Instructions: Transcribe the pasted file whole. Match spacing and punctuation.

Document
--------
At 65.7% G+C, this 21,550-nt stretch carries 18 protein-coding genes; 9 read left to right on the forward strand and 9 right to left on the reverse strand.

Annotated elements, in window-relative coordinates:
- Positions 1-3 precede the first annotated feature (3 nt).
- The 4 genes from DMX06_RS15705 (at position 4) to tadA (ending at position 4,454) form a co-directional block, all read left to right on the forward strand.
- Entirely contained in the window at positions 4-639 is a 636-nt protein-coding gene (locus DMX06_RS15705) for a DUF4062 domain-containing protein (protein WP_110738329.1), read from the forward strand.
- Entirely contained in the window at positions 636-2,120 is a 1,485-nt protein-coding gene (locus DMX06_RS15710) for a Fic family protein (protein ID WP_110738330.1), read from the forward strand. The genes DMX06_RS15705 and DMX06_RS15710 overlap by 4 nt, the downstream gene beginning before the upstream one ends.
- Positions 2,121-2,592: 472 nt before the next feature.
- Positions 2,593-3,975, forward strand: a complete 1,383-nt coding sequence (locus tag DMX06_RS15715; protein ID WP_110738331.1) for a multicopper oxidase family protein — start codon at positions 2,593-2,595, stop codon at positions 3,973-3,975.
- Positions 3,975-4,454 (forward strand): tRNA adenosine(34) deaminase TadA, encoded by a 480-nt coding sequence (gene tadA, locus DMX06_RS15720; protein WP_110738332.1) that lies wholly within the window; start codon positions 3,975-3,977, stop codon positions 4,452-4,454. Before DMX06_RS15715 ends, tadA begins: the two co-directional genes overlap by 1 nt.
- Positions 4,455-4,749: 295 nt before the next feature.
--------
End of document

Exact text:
At 65.7% G+C, this 21,550-nt stretch carries 18 protein-coding genes; 9 read left to right on the forward strand and 9 right to left on the reverse strand.

Annotated elements, in window-relative coordinates:
- Positions 1-3 precede the first annotated feature (3 nt).
- The 4 genes from DMX06_RS15705 (at position 4) to tadA (ending at position 4,454) form a co-directional block, all read left to right on the forward strand.
- Entirely contained in the window at positions 4-639 is a 636-nt protein-coding gene (locus DMX06_RS15705) for a DUF4062 domain-containing protein (protein WP_110738329.1), read from the forward strand.
- Entirely contained in the window at positions 636-2,120 is a 1,485-nt protein-coding gene (locus DMX06_RS15710) for a Fic family protein (protein ID WP_110738330.1), read from the forward strand. The genes DMX06_RS15705 and DMX06_RS15710 overlap by 4 nt, the downstream gene beginning before the upstream one ends.
- Positions 2,121-2,592: 472 nt before the next feature.
- Positions 2,593-3,975, forward strand: a complete 1,383-nt coding sequence (locus tag DMX06_RS15715; protein ID WP_110738331.1) for a multicopper oxidase family protein — start codon at positions 2,593-2,595, stop codon at positions 3,973-3,975.
- Positions 3,975-4,454 (forward strand): tRNA adenosine(34) deaminase TadA, encoded by a 480-nt coding sequence (gene tadA, locus DMX06_RS15720; protein WP_110738332.1) that lies wholly within the window; start codon positions 3,975-3,977, stop codon positions 4,452-4,454. Before DMX06_RS15715 ends, tadA begins: the two co-directional genes overlap by 1 nt.
- Positions 4,455-4,749: 295 nt before the next feature.